It is a sweaty evening in the gymnasium of Viitasaari School in July 2010. Finland’s most venerable contemporary music festival is about halfway through, and an audience consisting of composers, local holiday residents and a handful of committed contemporary music freaks have assembled to listen to a recital by mezzosoprano Jutta Seppinen and pianist Paavali Jumppanen.
Sitting on plain plastic chairs, the audience have already listened to almost an hour of music revolving around the theme of the festival – the human voice – and are riffling through their programmes in anticipation of the concluding work, a solo by Heinz-Juhani Hofmann entitled Petollinen on ihmissydän yli kaiken (The human heart is treacherous above all). Then you can almost hear their jaws dropping. For ten minutes, Seppinen not only sings but screams, hisses and shouts in a burst of verbal pyrotechnics, ranting about sadism, the repressive power of religion and the vulnerability of a child. A dazed audience exits into the summer night.
Extremely loud and incredibly close
Heinz-Juhani Hofmann (b. 1973) has established an exceptionally brutal naturalism as his hallmark on the Finnish musical scene. In recent years, he has written vocal works on topics such as incest, violence and repression, pulling no punches in any way.
This approach culminated in his monologue opera Ihmissydän (Human heart), which was very well received. Hofmann wrote the libretto himself, and he has written the texts for nearly all of his other vocal works too.
“I never set out to shock people,” says Hofmann. He also dissociates himself from any overt social or political agenda. He shows us things but does not editorialise.
He discovered this strain in 2008, working on a piece commissioned for soprano and string quartet, Hysteria ja rukous (Hysteria and prayer). He had been suffering from depression for nearly a year and finally wrote himself out of it with words and music.
“I could not close my eyes against the sickness of the surrounding world any more. And I just could not stand poetry any more. I wanted my expression to be something more concrete, something that really reaches out and grabs you.”
Giving voice to women
Over the past four years, Heinz-Juhani Hofmann has written nearly four hours of music, all but one work being vocal works for women’s voices.
Hofmann freely admits that he needs the pressure of a commission deadline in order to write music. He has barely any unperformed works in his back catalogue. His output is not huge, but many of his works have been performed many times over by his trusted performers, singers Jutta Seppinen and Piia Komsi.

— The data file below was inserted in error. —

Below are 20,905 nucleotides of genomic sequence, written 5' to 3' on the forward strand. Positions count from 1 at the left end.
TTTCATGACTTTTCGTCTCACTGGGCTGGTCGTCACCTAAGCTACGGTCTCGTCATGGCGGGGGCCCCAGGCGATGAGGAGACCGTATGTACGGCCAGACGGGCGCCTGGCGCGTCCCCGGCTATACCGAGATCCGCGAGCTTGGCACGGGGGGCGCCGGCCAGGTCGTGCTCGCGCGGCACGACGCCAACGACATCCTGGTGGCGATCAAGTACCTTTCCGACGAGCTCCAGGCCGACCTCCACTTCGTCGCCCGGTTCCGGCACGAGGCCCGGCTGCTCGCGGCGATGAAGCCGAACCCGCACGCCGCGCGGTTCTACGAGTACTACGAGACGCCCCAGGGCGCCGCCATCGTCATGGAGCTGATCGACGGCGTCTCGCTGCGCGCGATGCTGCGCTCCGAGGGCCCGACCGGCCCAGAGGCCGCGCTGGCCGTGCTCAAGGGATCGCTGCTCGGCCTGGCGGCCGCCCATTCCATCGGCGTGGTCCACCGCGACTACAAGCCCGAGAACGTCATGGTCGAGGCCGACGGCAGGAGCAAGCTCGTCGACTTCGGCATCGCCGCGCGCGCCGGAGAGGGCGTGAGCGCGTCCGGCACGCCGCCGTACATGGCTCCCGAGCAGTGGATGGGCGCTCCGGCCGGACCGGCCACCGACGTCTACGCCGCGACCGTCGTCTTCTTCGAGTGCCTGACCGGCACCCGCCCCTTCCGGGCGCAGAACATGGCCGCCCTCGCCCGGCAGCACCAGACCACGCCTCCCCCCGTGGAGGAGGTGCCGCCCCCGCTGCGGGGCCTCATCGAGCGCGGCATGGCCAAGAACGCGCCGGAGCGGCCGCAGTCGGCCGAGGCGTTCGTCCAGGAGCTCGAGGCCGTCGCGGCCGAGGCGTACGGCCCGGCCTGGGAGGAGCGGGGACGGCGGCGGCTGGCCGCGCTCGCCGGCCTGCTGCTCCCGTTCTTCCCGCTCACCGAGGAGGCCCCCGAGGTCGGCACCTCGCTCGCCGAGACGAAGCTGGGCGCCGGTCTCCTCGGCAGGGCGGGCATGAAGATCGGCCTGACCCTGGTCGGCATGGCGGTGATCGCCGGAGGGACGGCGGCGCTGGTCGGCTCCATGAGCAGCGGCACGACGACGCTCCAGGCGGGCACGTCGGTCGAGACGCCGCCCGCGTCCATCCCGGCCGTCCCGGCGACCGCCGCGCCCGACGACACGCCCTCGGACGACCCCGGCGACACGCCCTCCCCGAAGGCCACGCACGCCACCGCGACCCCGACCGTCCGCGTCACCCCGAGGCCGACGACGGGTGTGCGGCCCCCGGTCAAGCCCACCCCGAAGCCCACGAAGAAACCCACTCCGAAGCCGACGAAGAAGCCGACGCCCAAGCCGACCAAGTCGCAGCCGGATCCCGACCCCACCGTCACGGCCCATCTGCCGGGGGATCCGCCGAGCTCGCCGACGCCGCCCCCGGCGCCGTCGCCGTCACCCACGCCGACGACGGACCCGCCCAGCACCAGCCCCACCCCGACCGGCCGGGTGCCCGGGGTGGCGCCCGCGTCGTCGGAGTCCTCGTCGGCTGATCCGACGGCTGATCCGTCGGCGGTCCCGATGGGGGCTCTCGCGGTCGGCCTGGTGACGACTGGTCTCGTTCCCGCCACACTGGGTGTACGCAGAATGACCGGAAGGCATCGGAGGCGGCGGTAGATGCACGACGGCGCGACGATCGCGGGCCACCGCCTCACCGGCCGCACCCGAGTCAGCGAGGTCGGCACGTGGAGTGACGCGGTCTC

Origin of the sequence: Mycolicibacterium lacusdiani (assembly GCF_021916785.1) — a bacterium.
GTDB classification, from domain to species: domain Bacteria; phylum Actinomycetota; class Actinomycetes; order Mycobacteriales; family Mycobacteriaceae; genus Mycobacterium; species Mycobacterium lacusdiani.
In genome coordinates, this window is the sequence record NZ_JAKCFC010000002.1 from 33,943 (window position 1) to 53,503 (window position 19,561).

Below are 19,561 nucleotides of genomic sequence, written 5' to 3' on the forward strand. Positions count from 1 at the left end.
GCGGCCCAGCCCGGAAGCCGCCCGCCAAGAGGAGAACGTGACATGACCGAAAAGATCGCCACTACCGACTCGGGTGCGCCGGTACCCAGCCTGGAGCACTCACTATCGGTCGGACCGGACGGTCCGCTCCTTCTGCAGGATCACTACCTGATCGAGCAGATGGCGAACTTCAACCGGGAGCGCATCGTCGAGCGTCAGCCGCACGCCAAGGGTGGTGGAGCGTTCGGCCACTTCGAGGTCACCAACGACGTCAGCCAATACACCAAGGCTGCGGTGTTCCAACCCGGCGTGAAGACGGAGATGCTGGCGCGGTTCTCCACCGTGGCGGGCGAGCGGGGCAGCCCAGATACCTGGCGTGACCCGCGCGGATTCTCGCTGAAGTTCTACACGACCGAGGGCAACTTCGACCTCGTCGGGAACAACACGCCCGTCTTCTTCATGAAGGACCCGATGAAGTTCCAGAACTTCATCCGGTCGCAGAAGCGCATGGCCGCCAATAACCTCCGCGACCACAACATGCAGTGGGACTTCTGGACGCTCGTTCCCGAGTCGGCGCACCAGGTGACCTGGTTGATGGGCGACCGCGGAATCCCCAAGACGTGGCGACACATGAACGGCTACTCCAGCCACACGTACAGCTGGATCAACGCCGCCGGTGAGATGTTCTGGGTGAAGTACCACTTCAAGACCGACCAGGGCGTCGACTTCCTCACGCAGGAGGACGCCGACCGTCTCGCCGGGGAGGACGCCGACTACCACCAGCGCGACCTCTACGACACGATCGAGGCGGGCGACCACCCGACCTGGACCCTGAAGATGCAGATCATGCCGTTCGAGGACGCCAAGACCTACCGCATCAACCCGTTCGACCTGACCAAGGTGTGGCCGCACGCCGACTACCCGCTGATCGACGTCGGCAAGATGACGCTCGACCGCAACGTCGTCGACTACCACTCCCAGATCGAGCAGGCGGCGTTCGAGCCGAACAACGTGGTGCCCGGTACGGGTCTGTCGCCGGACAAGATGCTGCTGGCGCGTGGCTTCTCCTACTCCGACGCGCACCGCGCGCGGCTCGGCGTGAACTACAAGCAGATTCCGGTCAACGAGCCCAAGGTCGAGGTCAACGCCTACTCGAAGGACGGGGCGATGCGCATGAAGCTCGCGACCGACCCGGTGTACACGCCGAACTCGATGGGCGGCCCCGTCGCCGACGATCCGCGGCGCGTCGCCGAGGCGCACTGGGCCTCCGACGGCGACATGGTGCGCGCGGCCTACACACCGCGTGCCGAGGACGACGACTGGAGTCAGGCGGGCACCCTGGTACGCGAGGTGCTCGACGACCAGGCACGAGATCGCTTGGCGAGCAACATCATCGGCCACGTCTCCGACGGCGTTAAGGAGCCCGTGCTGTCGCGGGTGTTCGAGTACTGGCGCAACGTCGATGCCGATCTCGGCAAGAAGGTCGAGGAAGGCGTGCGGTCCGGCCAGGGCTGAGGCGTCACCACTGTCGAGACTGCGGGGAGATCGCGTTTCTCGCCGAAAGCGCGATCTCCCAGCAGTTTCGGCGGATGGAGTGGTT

“I have been spoiled rotten. Never once have they said to me: I can’t do this,” the composer says of his performers. And there is every chance of such a reaction, as Hofmann calls for extremities from the performers of his music too. His pieces typically feature performance instructions such as ‘hysterically’ or ‘in a panic’. Jumping manically from playful tunes to rapid-fire recitatives to screaming, shouting and extreme emotions, his works certainly do not give performers an easy ride.
And indeed it was initially not easy for the composer himself to listen to them. “It all started with Petollinen on ihmissydän, and I was incredibly nervous about the premiere. But Jutta and Piia are the brave ones in performing this stuff,” says Hofmann with appreciation.
For now, Hofmann is done with the theme of sexual violence. In a new departure, the work entitled Kaksi muistijälkeä (Two traces of memory) completed last year, Hofmann explores his father’s death in a touching way. He expects to continue this theme in one form or another.
At the moment, however, he is busy with a one-hour opera, Ahti Karjalainen – elämä, Kekkonen ja teot (Ahti Karjalainen – life, Kekkonen and achievements), focusing on the story of a controversial Finnish politician overshadowed by long-standing President Kekkonen. The libretto is by Juha Hurme. Commissioned by the Kokkola Opera Summer, its premiere is scheduled for late May. The opera is scored for a ten-piece ensemble and four soloists and represents a step towards largerscale pieces.
Hofmann is also working on a trumpet concerto commissioned by the Finnish Radio Symphony Orchestra, to be premiered in autumn 2014.
“I have written very little orchestral music, or instrumental music of any kind, because people have not asked me to. This is not to say that I am not interested in it,” says Hofmann. Describing the aesthetics of his music, he says: “My roots are in the serialist or post-serialist idiom. Sometimes there has to be a huge flurry of notes, sometimes nothing at all.” His works are getting bigger, but his path is clear: Heinz-Juhani Hofmann is a man of contrasts and extremes.
Karoliina Vesa is a contemporary music specialist and producer with the Finnish Broadcasting Company (YLE).
Translation: Jaakko Mäntyjärvi
Photo: Saara Vuorjoki / Music Finland